It’s partly because of ITN’s financial strength that Hardie is leaving now. “I know that 2019 will be the record all-time year for ITN’s business,” he says, claiming that the building blocks are in place for his successor to capitalise on a “golden era” of television production in which the major streaming platforms are creating new and lucrative opportunities for content creators.

But the Scot is clearly concerned that the issue of staff diversity does not blight his record.

His key strategy for tackling gender disparity is showing greater consideration to staff with young families. “When you analyse the reasons why women don’t occupy proportionally as many of the higher paid roles it often comes down to what happened as they took the time to manage parenthood,” he says. ITN gives mentoring support to staff before and after maternity leave and recently introduced a ‘summer family leave’ policy allowing staff with children to take the whole of August off and have their 11-month salary paid over 12 months.

In July the organisation acknowledged it has a BAME (black and minority ethnic) pay gap of 16.1%, prompting Hardie to introduce a new policy of interviewing at least one BAME candidate for every new role. He set targets for increasing BAME staffing to 20% of ITN’s total and cutting the pay gap in half by 2022.


ITN is a very different organisation to what it was in 2009 when Hardie arrived from Disney, where he had been EMEA head of Disney Channels. His ITN predecessor, Mark Wood, had been in charge for six years, during which time it established a video clips business, closed its 24-hour news channel, and launched the short-lived Setanta Sports news channel.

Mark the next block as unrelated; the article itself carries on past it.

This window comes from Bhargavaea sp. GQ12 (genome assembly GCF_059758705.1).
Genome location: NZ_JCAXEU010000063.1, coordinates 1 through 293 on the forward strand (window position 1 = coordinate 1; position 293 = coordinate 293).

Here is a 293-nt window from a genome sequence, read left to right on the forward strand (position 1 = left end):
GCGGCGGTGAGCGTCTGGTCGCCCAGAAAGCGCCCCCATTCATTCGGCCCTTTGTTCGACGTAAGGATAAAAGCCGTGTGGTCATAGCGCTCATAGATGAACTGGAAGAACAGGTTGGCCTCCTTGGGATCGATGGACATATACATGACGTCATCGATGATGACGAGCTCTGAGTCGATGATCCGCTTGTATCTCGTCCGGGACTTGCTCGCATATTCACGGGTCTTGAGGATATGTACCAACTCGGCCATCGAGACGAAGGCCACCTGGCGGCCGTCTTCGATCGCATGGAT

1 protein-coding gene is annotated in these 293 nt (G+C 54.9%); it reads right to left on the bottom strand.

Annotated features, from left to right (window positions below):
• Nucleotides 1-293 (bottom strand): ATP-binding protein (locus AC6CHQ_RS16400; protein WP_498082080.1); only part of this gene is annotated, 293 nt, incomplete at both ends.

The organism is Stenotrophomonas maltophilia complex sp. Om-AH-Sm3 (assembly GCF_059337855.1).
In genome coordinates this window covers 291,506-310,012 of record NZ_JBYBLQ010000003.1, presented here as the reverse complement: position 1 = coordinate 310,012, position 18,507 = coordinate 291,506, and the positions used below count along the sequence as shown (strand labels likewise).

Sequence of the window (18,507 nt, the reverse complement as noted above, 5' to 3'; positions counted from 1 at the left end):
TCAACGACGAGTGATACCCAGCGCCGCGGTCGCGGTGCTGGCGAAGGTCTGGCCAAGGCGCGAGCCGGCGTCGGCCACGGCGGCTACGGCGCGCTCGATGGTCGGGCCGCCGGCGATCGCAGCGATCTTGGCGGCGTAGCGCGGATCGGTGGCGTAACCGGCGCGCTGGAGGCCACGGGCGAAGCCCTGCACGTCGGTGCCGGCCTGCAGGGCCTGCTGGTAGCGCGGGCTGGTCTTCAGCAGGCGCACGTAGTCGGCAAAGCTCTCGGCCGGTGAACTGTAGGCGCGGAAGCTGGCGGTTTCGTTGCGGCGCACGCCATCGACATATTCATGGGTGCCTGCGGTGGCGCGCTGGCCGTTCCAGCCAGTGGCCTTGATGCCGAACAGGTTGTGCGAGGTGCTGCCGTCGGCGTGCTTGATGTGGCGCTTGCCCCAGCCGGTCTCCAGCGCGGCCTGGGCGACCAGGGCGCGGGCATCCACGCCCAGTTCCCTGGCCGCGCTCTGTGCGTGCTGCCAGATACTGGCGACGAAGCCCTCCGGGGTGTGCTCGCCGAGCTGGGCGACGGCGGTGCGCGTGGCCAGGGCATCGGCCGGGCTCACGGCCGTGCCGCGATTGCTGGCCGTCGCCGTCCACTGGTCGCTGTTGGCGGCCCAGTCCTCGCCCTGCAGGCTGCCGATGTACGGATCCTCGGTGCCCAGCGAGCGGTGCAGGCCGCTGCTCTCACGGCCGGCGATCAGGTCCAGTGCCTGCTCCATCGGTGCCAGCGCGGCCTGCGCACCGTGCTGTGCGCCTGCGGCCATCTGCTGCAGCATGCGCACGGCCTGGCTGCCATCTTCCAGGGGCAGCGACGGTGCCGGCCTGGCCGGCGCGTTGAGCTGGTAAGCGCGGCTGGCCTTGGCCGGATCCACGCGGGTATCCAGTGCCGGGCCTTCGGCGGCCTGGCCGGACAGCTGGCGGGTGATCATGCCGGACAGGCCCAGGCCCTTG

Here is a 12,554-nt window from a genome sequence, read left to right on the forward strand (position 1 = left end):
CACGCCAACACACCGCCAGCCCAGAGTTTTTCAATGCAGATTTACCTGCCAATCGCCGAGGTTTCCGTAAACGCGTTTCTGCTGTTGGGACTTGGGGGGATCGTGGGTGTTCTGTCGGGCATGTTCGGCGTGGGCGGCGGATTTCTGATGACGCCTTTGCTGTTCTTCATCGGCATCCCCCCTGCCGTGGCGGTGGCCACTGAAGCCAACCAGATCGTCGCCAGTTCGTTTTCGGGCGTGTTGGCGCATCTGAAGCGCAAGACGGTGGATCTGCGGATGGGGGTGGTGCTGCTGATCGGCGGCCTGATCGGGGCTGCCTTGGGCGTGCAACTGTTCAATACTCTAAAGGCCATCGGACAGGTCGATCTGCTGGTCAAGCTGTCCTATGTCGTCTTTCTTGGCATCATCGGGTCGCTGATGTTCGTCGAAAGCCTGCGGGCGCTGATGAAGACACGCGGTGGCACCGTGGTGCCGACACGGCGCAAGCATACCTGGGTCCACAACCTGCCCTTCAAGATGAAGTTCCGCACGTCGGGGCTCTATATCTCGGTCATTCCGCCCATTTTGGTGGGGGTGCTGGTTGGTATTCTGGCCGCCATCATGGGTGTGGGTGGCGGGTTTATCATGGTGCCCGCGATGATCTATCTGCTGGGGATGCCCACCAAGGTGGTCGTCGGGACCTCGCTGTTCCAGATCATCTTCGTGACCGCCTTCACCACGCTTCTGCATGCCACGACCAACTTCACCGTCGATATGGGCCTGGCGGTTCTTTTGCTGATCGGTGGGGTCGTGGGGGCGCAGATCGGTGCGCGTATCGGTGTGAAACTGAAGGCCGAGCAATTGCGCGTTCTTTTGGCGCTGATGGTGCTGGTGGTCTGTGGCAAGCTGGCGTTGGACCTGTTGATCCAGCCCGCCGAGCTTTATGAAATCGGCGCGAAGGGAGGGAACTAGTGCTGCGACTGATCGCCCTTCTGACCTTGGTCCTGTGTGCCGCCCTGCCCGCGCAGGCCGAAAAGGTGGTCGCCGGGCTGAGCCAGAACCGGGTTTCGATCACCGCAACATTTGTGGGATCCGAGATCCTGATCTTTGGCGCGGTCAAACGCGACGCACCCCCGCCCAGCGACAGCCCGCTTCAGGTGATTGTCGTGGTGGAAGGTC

The financial situation in Hardie’s first weeks was more parlous than even those in the ITV newsroom will have realised. “I had a meeting with insolvency practitioners during my first six months at ITN just to understand what we might have to face,” he says now. “There was a perfect storm of (adverse) economic conditions, underlying structural problems at ITN, and a pension deficit.”

But what the organisation had in its favour was a long-earned and worldwide reputation for its journalism. "ITN may not have been a well-run business but it had some of the best journalists in television news in the world," he remembers. “In 2009 ITN was essentially two news contracts that were not very profitable, an archive business which wasn’t profitable, and the beginnings of some business in the digital news sphere. The theory was that the pictures we were creating in TV news were the raw material to create an agency business like Getty Images or Reuters.”